Swastikas appear on Swarthmore campus

It’s one of many racially-fueled symbols popping up on campuses nationwide

Yesterday, Swarthmore students and college employees were notified that a swastika had been drawn in marker in a second-floor bathroom stall in McCabe Library.

Elizabeth Braun, Dean of Students, sent an email to the student body in the afternoon following reports of the incident.

She wrote: “I am thankful to belong to a community such as ours, that does not tolerate such action, and has both the will and the ways to fight it.  If you are feeling you need support at this time, my door, all our doors, are always open to you. Please see more information on support services below.”


Later that day, Swarthmore Muslim Students Association released a statement via FaceBook:

“In light of recent events, we would like to express our wholehearted condemnation of the recent bias incident, as well as our unwavering support and love for Swarthmore Kehilah: Jewish Community and anyone else who was affected by the recent bias incident,” the post read. “If anyone would like someone to talk to, all of us at Swarthmore MSA will welcome you with open arms. We are here for you, always.”

Though the imagery has been removed and an “OUT OF ORDER” placed on the bathroom stall door, memory of the incident is unlikely to fade. In fact, it is one of many anti-Semitic vandalism incidents that have occurred in the surrounding communities since the start of fall semester.

On August 31, Public Safety officials were notified by two students of a black, spray-painted swastika in the exact same bathroom stall. The student newspaper, The Daily Gazette, reported the discovery and the following coverage as news spread throughout the campus.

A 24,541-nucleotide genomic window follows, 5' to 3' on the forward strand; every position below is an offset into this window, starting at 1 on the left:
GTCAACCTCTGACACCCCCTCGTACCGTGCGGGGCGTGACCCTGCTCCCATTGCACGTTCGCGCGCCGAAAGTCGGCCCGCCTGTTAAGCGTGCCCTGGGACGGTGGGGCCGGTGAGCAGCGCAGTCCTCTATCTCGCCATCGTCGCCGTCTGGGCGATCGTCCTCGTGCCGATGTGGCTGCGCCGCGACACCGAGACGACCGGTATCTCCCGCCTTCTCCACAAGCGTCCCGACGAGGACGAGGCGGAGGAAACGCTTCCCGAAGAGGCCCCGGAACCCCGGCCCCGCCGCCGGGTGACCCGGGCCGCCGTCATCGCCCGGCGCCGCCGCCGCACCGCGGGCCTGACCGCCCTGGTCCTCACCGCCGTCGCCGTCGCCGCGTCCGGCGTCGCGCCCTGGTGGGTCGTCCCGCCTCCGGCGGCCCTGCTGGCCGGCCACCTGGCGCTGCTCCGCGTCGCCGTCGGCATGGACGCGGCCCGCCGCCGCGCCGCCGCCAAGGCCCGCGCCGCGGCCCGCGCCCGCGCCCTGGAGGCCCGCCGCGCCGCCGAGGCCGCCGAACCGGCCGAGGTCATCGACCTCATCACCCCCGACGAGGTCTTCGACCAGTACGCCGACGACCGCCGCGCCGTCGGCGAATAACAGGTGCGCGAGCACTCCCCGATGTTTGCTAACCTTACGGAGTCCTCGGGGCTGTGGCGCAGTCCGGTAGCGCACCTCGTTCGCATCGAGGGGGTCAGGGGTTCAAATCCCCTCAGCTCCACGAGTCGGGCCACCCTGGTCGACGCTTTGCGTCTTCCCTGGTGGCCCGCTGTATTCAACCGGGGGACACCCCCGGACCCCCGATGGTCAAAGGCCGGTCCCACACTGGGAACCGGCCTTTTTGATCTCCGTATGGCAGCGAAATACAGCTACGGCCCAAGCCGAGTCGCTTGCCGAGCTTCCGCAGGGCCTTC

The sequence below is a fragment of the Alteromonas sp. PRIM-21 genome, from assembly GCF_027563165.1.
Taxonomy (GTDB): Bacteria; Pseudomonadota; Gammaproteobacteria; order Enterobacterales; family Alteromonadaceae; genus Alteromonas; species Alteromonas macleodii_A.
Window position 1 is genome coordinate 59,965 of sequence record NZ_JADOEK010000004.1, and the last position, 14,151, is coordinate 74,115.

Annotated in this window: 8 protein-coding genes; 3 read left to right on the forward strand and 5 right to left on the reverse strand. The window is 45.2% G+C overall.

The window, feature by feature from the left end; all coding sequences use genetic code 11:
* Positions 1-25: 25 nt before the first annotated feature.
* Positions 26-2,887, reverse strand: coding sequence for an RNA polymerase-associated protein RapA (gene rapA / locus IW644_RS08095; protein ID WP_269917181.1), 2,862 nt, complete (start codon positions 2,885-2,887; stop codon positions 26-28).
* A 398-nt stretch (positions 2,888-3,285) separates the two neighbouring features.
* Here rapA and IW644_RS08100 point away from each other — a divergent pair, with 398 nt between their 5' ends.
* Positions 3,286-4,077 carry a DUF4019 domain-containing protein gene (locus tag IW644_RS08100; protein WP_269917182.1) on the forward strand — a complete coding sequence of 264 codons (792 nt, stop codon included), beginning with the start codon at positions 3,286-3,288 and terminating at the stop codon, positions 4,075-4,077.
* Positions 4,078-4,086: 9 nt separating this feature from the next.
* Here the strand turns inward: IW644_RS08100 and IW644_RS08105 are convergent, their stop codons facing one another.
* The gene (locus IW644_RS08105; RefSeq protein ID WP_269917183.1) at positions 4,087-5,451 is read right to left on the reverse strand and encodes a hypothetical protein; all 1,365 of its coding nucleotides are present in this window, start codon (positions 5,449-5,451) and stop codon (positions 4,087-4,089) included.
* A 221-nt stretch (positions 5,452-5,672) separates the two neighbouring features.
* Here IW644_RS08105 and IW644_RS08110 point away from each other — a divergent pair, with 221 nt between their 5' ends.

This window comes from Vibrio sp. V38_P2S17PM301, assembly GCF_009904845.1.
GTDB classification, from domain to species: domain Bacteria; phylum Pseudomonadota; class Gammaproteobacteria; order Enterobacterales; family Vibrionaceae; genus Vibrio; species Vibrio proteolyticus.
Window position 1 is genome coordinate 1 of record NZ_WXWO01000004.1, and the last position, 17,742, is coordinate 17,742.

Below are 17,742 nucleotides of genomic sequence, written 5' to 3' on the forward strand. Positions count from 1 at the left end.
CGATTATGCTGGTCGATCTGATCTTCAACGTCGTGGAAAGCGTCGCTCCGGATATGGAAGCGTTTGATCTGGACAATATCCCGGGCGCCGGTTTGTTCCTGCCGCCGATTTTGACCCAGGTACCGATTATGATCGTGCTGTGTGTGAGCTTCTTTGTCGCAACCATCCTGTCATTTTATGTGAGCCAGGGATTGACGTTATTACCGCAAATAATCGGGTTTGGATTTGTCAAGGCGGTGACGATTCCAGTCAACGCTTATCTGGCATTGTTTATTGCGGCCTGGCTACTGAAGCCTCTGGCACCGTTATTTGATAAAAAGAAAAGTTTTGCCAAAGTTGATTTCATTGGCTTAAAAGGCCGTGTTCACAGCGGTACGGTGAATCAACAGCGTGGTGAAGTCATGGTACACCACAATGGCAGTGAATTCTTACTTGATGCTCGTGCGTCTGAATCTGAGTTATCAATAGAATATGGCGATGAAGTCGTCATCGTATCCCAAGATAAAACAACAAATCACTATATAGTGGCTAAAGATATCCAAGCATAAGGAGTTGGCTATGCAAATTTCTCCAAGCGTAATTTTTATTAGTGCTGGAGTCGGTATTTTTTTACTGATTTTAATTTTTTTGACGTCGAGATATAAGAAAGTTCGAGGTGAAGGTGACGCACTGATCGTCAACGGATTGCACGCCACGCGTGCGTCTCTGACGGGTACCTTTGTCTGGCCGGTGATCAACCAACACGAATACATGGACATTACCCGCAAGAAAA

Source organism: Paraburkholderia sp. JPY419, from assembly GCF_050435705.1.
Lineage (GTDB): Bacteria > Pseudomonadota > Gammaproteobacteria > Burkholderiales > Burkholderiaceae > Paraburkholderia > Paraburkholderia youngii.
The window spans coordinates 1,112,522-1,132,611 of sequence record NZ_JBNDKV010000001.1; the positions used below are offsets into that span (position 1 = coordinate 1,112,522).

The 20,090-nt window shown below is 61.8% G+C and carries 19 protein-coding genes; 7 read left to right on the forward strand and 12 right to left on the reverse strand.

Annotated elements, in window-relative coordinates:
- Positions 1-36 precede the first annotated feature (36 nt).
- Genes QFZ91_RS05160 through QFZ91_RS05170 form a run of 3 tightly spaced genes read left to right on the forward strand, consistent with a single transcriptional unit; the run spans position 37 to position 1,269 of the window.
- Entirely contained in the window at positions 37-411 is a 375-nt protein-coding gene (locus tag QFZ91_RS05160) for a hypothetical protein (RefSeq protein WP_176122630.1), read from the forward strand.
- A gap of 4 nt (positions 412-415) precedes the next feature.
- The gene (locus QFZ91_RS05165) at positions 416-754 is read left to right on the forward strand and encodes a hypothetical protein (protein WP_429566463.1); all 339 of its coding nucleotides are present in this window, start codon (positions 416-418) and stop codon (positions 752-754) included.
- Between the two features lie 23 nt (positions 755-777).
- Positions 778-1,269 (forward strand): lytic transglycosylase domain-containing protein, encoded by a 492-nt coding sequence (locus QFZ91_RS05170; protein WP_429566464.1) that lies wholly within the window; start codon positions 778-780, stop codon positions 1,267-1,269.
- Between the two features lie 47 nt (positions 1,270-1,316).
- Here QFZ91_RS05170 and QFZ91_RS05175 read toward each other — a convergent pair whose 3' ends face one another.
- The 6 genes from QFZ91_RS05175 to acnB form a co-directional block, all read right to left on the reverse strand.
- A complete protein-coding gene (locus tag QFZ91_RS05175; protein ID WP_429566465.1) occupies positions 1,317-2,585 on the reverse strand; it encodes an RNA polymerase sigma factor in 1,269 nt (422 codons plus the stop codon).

A Bias Response Team was called to investigate and Kehilah, the main Jewish student organization, held a meeting for students and decried the incident. After an op-ed lamenting the persistence of anti-semitism in progressive circles went semi-viral, publications unaffiliated with the college began making connections to other anti-Semitic acts of vandalism committed in surrounding Havertown, PA and Lakewood, NJ. Several students also found swastikas in the nearby Crum Woods, which are part of the Scott Arboretum and protected grounds of the college.

Another incident also occurred on the morning of September 18, when a Swarthmore resident contacted authorities after discovering racial and ethnic slurs, swastikas, and people’s names and phone numbers spray-painted on the playground of Swarthmore Rutledge Elementary School, located on the fringe of campus. The images were soon washed off.

It is currently unknown who the vandal(s) in the numerous incidents were or are.

The emergence of public Neo-Nazism — and its corresponding symbolism — has arisen in the past year with the popularization of the alt-right, whose flames have been fanned by Donald Trump in his vitriolic campaigns. While Trump himself has not publicly expressed outright anti-Semitic views, multiple designated hate groups — including the Ku Klux Klan — have publicly endorsed him.

Pennsylvania, in particular, was a key battle-ground state during the recent election, and it narrowly went to Trump. Delaware County, along with the urban centers of Philadelphia and Pittsburgh, were the few counties that voted for Democratic nominee Hillary Clinton. Following Donald Trump’s upset in the presidential election, there has been anxiety throughout swathes of America as to general the rise of hate crime, including anti-Semitic acts and activities.

Photography courtesy of The Daily Gazette, Swarthmore College

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